Tag Archives: paranoid

The Madness of King Donald

“King Donald?

No, that can’t be right.

This is Rome, after all. Yes, Rome in all her grandeur. And the year is 36 AD, if I knew what ‘AD’ meant. Anno Domini, they say, ‘The Year of our Lord.’

Not that I have any idea what you’re talking about. Our lord is, of course, the great and glorious Emperor Tiberius. But this you surely know.

They whisper in the streets that Tiberius only rose to power because his step-father was the mighty Caesar Augustus, but if you were to only see the man, you would know that this is not the case. Indeed, you may find many here who would disparage the great emperor as a fool at best and a madman at worst, but these are nothing but false reports!

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Of course, you may not have the good fortune to see Emperor Tiberius. He is away presently, as he so often is, at his villa in Capri.

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But just because he’s off in some pleasure villa doesn’t mean he’s not working tirelessly to make Rome great again! Granted, our historian Tacitus has recorded the emperor as a temperamental man who goes on rants (such as decrying the Senate as ‘men fit to be slaves’), but do you know what? I can appreciate an emperor who says exactly what’s on his mind.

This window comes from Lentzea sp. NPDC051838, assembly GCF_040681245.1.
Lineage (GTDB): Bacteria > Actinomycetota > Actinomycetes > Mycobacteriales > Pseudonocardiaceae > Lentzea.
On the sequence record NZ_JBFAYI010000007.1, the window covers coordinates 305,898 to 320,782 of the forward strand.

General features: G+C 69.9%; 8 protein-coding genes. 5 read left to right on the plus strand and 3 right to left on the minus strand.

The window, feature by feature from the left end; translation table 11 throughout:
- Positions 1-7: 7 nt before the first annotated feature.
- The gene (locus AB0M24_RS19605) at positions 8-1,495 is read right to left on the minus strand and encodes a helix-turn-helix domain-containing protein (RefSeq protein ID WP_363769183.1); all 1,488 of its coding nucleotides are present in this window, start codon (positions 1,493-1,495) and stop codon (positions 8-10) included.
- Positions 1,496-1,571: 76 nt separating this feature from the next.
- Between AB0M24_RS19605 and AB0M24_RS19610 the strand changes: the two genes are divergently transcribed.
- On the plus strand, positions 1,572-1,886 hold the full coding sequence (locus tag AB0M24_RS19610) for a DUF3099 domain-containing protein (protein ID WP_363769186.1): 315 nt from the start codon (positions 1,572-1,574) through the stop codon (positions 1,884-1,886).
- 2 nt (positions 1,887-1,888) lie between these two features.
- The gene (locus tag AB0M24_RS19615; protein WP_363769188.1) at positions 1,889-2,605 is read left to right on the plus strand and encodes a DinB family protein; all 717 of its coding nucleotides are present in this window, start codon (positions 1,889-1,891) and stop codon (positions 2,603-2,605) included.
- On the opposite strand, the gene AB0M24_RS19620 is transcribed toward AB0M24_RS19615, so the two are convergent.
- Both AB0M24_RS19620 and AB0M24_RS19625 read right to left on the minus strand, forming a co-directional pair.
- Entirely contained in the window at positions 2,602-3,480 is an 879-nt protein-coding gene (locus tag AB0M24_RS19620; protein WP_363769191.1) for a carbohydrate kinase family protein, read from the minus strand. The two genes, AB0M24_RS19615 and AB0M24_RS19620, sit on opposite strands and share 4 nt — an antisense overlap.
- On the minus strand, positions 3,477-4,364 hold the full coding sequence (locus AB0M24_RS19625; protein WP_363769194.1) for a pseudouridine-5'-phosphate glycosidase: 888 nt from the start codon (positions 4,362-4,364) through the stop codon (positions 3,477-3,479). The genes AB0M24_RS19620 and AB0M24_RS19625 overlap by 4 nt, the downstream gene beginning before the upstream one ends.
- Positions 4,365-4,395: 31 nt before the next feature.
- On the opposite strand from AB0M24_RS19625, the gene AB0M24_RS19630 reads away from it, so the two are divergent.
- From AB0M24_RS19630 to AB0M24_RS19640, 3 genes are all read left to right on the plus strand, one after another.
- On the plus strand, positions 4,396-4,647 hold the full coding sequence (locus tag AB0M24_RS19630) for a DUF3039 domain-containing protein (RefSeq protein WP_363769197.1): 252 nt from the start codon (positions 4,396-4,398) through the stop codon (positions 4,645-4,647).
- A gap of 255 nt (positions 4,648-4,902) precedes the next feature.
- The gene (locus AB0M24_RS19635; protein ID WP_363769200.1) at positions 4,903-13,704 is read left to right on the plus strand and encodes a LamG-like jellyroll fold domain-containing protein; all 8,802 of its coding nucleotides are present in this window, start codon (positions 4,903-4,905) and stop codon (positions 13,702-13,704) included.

Not like these purveyors of wicked falsehoods! Continue reading

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Quebec Pt. III: 4 Things You Inadvertently Learn in French Immersion

1) There are muscles in your mouth you’ve never used before

I’ve never thought much about language, at least not beyond trying to figure out what to say next. Even then I don’t really think things through. If you never had much of an interest in linguistics (like myself) it can come as a surprise when you start to learn about the basics of how spoken language works.

Here at Trois Pistole one of the French Teachers is a linguist and, incidentally, an anglophone. This gives him a lot of insight. As an English Speaker he has first-hand experience with the kind of mistakes we are likely to make while learning French. Then, as a linguist, he has a good idea of why exactly we make those mistakes. Luckily for us, he also hosts a phonetics clinic once a week to teach us the little details of pronunciation. Last week he focused on how French vowels work. The image I’ve included below is meant to represent where French vowel sounds come from in our mouths.

The French “i”, which sounds like an English “e”, is formed at the front of the mouth when the jaw closed (antérieure, fermée). In contract, the French “ɑ” comes from the back of the mouth and requires a wide open jaw (postérieure, ouverte).

Continue reading